Conspiracy theories surrounding the fall of Catholic journalist Dino Boffo continue to circulate in Italy. Now even high cardinals of the Curia have intervened in the debate about the resignation of the "Avvenire" editor-in-chief, triggered by a compromising dossier.
While the Vatican usually does not even dignify such speculation with a "no comment," this time the Curia eloquently dismisses any alleged involvement in a plot. After "head of personnel" Giovanni Battista Re, the cardinal prefect of the Congregation for Bishops, now also the German ecumenical minister Cardinal Walter Kasper has called such a conspiracy a media invention. Vittorio Feltri, editor-in-chief of the daily newspaper "Il Giornale," had claimed in the summer that his colleague Boffo of the bishop-owned "Avvenire" had been legally prosecuted for coercion in a homosexual affair. That got the ball rolling. At a reconciliation dinner last Monday, Feltri is now said to have claimed that the incriminating dossier came from a competent source in the Vatican – from which Italian media soon concluded that there were three masterminds and actors: Cardinal Secretary of State Tarcisio Bertone as "principal," "Osservatore Romano" editor-in-chief Giovanni Maria Vian as executor, and Vatican gendarmerie chief Domenico Giani as letter carrier. "An absolutely unthinkable hypothesis" that the anonymous letter against Boffo could have come from the Vatican, reacted Cardinal Re. His colleague Cardinal Kasper emphasized that the "ridiculous theory" of such a plot is not even being considered. If the Secretariat of State wants to rectify a situation, change a course or dismiss a person, it does so directly. Apparently harmony is too boring for some media, Kasper said Thursday in the Turin daily La Stampa.
"Thank God I'm an atheist" Meanwhile, Feltri clarified that he did not name names, nor did he know Bertone or Vian personally. "Thank God I'm an atheist," he said in "La Stampa.". He had received the material "from a trustworthy person in the Catholic world". Meanwhile, the background of the "Boffo case" remains in the dark. It is unclear whether someone had a private account with the head of "Avvenire". The latest facet of the creation of legends is a "victim theory": Boffo had wanted to protect an unknown third party; he had therefore renounced an explanation and had voluntarily resigned. For all the doubts about a conspiracy theory, it seems true that Boffo and the "Avvenire" no longer quite represented the line of the Secretariat of State – as did the Catholic media flagship "Famiglia Cristiana". For some time, a strict reticence of the Vatican and its organs towards Italian politics and its actors has been noticeable. In early summer, "Osservatore" and Vatican Radio did not say a word about the "revelations" in the Italian media about the private life of Prime Minister Silvio Berlusconi. In contrast, "Avvenire" and "Famiglia Cristiana" certainly got on board – to which Vian's "Osservatore" openly expressed incomprehension.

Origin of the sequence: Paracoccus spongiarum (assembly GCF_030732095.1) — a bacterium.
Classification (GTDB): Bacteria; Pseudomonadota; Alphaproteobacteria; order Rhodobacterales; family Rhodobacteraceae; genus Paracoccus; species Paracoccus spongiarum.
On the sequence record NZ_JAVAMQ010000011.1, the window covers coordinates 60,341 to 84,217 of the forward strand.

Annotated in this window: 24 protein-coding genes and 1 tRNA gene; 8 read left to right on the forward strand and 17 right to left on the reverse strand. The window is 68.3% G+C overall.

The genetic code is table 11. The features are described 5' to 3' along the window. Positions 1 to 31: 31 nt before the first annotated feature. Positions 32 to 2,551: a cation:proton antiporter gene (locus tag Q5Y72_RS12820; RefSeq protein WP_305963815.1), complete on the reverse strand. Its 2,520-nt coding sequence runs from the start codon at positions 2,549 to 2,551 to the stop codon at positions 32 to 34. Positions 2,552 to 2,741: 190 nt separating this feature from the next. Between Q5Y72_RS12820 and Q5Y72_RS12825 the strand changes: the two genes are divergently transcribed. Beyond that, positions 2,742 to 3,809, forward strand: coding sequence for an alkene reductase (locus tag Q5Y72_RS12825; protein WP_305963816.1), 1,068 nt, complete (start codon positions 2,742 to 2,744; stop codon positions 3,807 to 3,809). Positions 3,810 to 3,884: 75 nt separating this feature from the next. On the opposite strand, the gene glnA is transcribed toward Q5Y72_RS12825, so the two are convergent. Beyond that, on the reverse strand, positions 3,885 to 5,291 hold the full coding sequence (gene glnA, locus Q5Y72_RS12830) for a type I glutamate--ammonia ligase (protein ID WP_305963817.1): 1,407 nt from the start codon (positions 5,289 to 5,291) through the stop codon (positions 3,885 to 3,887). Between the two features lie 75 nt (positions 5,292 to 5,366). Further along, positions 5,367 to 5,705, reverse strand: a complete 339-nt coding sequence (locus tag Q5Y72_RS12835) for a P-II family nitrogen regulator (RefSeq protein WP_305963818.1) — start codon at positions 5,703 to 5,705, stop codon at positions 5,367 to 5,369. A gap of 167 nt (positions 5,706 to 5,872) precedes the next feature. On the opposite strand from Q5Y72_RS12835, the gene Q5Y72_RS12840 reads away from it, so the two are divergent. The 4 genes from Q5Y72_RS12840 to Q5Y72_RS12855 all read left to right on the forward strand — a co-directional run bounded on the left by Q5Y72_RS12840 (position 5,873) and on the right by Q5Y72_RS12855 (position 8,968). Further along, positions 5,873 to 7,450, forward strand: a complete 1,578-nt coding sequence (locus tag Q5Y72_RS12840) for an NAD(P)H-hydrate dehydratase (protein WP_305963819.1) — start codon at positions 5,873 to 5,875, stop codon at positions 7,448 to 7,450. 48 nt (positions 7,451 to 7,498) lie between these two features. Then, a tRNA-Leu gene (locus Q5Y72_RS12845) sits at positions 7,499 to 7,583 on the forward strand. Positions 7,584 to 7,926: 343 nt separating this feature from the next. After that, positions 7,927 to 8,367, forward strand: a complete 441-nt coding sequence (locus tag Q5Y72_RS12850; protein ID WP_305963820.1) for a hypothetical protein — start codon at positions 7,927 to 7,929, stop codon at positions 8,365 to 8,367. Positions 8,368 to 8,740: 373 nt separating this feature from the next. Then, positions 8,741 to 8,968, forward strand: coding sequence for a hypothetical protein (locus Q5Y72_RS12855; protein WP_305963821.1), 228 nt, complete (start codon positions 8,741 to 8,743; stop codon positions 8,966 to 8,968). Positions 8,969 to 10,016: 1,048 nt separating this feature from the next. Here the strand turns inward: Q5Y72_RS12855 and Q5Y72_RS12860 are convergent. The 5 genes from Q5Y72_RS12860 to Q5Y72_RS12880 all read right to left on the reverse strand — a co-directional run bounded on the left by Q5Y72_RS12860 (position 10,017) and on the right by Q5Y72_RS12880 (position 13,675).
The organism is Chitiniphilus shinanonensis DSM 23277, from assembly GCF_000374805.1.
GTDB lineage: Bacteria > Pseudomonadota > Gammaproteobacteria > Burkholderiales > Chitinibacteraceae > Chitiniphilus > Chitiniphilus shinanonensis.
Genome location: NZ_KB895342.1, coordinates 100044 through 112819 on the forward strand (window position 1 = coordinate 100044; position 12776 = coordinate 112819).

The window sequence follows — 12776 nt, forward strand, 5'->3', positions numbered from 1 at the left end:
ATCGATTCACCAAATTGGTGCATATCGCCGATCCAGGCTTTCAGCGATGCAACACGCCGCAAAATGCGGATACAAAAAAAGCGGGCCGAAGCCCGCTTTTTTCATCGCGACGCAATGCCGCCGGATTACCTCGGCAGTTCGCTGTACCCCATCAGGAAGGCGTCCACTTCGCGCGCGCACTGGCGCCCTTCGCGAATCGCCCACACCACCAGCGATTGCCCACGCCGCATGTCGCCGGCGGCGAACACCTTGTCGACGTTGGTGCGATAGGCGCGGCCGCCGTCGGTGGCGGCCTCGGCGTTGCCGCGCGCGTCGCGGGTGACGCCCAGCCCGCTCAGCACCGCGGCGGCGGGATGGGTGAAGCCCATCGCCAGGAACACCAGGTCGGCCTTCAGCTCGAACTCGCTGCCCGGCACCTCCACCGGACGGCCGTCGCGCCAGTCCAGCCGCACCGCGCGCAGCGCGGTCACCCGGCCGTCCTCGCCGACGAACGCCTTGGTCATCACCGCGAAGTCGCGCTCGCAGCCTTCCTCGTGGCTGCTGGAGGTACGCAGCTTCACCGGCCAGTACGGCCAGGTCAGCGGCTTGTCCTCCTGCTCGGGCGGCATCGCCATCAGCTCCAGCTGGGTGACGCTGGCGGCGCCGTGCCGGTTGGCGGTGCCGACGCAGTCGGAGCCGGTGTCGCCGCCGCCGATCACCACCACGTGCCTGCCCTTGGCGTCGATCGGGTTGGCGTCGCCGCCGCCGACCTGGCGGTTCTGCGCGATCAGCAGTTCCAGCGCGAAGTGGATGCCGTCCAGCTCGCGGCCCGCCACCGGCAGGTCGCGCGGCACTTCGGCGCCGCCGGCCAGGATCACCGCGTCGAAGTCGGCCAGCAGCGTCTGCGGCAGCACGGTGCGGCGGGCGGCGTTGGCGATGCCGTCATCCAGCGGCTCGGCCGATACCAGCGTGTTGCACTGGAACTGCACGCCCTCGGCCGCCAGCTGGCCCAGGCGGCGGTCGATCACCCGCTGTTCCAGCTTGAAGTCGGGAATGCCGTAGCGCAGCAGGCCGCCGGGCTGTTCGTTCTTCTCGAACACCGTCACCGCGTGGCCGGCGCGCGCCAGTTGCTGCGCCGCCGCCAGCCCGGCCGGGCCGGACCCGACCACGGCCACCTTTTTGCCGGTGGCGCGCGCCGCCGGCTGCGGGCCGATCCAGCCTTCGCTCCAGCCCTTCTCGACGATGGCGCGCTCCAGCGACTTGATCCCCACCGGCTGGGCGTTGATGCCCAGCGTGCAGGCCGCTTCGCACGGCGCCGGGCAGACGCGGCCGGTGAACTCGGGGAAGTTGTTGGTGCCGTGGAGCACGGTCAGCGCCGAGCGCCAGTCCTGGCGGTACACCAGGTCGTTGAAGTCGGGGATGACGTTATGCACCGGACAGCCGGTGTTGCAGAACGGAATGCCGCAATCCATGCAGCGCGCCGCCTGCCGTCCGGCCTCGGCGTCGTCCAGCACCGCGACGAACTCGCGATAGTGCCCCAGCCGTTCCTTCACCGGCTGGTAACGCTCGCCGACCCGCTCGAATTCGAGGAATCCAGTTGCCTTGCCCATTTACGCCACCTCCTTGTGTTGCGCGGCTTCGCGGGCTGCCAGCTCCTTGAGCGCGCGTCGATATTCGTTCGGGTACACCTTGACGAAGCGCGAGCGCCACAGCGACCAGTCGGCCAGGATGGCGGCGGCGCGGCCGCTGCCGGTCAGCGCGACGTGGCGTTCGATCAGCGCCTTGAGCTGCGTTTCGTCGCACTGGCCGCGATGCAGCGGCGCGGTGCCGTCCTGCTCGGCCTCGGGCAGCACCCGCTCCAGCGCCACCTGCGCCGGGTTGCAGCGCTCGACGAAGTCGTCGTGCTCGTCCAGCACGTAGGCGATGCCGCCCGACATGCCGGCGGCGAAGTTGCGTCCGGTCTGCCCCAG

Fantasy scenario of a Dan Bro The new Vatican Italian course may also have to do with shifts at the top of the national bishops' conference. While the former chairman, Cardinal Camillo Ruini, largely independently determined the church line vis-à-vis the state and politics, under his less powerful successor, Angelo Bagnasco, the Vatican's Cardinal Secretariat of State has increasingly taken over that role. And unlike Ruini, Bertone is less likely to interfere in day-to-day matters. He maintains a close relationship with Berlusconi's Minister of State, Gianni Letta, in particular, and apparently expects to gain more influence on fundamental policies in a discreet way. In this course Boffo disturbed. However, the fact that the Vatican is circulating anonymous defamatory letters in order to initiate course corrections belongs – as Cardinal Kasper thinks – rather to the realm of Borgia intrigues or of fantasy scenarios of a Dan Brown.